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Puffer last won the day on June 5

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  1. I am not exactly bow-legged but I do find that I tend to wear my shoe heels down more on the outside back, which is not exactly uncommon. The effect is significantly greater when wearing heels higher than about 4" and does not help my gait. I would appear to be 'suffering' from supination, which goes along with high arches, although I'm not sure if my arches are truly 'high'. I don't know if there is a cure, or any simple way to improve my gait in heels. Possibly a tapered insole that is thicker on the inside? I should be interested to know: (a) if you find the same with heel-wear; (b) if the problem is more pronounced with increasing heel-height; (c) how you think you can overcome it as you suggest. Maybe others here have a view too?
  2. In my limited experience (and based upon that of others), US border officials are not noted for their understanding, patience or good humour. I can quite understand an adverse reaction to being 'slapped' by a passenger, but is there really justification for a knock-out blow? If they are also armed (are they??), I hate to think what might also happen. In the UK, I think it likely that a similar incident would result in detention (handcuffs?), courtesy of the nearest police officer summoned by the border official. (I hope to fly out of London Gatwick in less than a fortnight - not in heels! - and will keep all this in mind.)
  3. It is not really clear what is happening here, other than an apparent refusal of a man in heels to comply with airport security. You have been warned!
  4. Imho, they are far better candidates to be called 'stilettos' than many others seen advertised as such. Nice sandals anyway.
  5. Sandals like these are still available from various sources, but often at what seem excessive prices. These are Berkemann Hamburg (from Amazon):
  6. They are definitely NOT sandals. I am shocked that you would sully this thread by mentioning them here! 😆
  7. I am another who enjoyed some interesting (and usually amusing) exchanges with Megan a while ago. May she rest in peace.
  8. Both are mules because they are backless, but more specifically sandals because they are both backless and open-toed. Sandals trumps mules!
  9. I suppose that is true if you consider the angle of your feet!
  10. Depending upon the degree of gloss, I can only suggest a suitable oil-based paint might cover the scratches. You could try a black spirit marker if you just want to eliminate the light-coloured marks. Either way, I doubt that much of the damage would remain obvious. Going back to your recent comments about closed-toe mules, my eldest stepson's wife was wearing these Jimmy Choos today as she set off for a friend's wedding. I think she wore them for her own wedding in February - but, if so, they were totally hidden under her long dress - which rather defeated the object! A very thin 4" heel and a sharp toe. Elegant, although I think an open toe and/or a thin slingback would be better (and she is a regular sandal wearer). She is neither a wealthy woman nor a spendthrift fashionista and I can't help thinking that the money apparently spent (at least £600 in the UK!) could have been put to better use, including to buy several pairs of stylish shoes and sandals of good quality.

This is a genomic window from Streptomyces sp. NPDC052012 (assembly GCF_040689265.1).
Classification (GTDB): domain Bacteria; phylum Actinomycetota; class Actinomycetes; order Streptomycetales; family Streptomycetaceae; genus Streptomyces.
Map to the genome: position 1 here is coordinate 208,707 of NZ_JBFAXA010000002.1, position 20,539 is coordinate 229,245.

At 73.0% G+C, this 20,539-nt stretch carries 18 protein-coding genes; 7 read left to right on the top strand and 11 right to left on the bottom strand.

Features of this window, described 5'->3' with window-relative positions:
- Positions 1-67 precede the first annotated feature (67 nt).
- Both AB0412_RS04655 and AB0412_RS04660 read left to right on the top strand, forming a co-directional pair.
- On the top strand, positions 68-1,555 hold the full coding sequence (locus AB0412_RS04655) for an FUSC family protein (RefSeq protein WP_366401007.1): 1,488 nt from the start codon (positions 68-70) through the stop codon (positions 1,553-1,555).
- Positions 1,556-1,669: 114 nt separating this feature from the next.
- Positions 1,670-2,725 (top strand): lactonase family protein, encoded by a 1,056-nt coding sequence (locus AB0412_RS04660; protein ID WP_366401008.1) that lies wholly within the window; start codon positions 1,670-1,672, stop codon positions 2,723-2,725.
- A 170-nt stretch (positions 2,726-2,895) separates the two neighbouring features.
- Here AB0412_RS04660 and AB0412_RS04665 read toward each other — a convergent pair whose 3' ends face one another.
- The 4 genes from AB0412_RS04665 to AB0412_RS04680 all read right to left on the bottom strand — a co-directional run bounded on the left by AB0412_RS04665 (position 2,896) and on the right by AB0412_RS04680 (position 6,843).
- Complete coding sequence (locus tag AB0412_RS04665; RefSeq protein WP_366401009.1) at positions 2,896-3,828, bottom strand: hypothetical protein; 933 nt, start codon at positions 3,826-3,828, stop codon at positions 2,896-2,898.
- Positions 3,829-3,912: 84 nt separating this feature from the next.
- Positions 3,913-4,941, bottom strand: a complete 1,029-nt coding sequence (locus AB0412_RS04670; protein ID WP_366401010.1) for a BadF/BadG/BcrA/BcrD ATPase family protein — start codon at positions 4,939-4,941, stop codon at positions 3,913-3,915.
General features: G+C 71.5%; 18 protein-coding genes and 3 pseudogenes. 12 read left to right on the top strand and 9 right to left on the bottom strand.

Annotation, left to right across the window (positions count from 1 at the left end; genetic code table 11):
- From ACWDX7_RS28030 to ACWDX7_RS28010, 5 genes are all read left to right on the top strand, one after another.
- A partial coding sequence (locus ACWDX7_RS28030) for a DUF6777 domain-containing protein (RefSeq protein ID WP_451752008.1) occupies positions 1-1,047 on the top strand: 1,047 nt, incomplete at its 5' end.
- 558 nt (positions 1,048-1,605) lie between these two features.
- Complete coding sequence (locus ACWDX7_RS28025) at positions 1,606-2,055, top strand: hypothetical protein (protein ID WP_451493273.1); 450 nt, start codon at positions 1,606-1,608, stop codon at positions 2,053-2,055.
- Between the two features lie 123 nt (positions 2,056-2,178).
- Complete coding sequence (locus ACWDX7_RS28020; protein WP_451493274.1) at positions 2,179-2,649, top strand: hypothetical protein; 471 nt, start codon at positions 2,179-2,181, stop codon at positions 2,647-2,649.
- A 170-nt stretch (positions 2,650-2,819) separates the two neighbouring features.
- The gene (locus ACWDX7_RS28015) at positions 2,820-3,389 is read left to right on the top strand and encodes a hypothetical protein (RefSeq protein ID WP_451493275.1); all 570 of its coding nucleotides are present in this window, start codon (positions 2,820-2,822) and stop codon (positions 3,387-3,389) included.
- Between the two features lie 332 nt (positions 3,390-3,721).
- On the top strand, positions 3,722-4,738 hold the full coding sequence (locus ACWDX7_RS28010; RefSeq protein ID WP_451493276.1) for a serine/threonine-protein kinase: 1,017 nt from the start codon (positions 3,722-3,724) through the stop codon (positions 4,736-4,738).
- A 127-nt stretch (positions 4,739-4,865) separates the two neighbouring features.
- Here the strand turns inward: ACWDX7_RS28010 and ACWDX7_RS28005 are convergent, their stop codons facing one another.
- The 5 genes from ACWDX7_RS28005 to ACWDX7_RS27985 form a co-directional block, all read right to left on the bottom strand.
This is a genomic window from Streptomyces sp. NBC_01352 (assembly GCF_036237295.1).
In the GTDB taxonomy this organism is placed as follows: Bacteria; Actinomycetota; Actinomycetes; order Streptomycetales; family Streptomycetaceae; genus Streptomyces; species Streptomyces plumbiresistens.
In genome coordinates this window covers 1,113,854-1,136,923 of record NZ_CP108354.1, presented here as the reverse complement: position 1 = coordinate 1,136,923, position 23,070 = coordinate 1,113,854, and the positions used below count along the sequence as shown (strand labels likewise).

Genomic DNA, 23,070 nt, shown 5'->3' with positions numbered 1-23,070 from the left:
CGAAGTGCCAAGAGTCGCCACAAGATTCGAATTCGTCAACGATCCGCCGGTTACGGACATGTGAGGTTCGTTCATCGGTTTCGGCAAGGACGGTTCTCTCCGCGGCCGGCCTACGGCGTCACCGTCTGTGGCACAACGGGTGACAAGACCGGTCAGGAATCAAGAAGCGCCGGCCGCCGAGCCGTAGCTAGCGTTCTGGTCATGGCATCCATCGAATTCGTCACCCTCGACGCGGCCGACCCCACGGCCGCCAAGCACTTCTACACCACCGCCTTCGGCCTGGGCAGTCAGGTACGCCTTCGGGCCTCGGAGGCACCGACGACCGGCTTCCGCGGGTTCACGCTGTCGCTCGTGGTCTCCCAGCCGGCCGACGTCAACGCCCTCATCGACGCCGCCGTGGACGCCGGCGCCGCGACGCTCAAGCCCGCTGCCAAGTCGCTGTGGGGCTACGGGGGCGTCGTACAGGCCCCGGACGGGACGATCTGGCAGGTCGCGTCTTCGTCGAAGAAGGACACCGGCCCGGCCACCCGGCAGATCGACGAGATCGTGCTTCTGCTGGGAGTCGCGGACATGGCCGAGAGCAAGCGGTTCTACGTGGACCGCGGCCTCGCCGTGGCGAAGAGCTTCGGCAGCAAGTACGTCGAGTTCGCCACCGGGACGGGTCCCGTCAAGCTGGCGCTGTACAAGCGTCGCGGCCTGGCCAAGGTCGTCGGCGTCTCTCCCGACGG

11. I agree on all counts. A very nice-looking open-toed court shoe. In the press, or in catalogues/websites, I think that is how it would be described (i.e. NOT as a sandal), but the all-embracing term 'shoe' seems to be (mis)used for almost anything these days that is not clearly a boot. There is certainly a thin dividing line between shoes and sandals, with heels irrelevant.
  12. If the vamp of a closed-toe mule (effectively a court/pump with the back removed!) is not perforated or otherwise fails to expose the foot/toes, it can hardly be a sandal by either your reckoning or mine. Our views differ only to the extent that you consider an open toe to be essential on a sandal (if that is still your position); I don't.
  13. They would all appear to be sandals by Melrose's definition or by my wider one. I'm surprised you have to ask. Some people might regard your second pair as peep-toe shoes, given that they are not very 'open', but in my view they are a variety of sandal. But this is where it starts to get interesting - or difficult: Clearly a slingback shoe (court/pump): Clearly a peeptoe shoe (court/pump): But put the two components together and you have what most would call a sandal:
  14. Yes, you are certainly entitled to your opinion and I tend to agree that a 'sandal' ought to show toes - and properly too. But as, by definition, a sandal would generally be considered as nothing more than a light shoe with piercings or openings (not necessarily revealing toes or heel), I don't think you can be right. Below are examples of closed-toe sandals. That on the left is a man's 'fisherman' style; OK for walking but hardly attractive imho; not one I would wear. On the right are the sort of traditional children's sandals that are still (just about) seen in the UK. Well, I suppose that one might just catch a glimpse of toe-upper in some of these but I rest my case. And I now suppose that we need to consider the status of mules and slides. In my book, a mule is well-recognised historically as any item of backless footwear, but if also open at the front it will (also) be a sandal. A slide (which seems to be a newish and superfluous term) is seemingly an open-toed mule, usually but not always with a single strap - so is also a sandal. And a flip-flop (or thong, to some) is a slide that has a toe post. So, I wonder what we should call these 'sandals' (which I have heard described as 'toe-wrap'):
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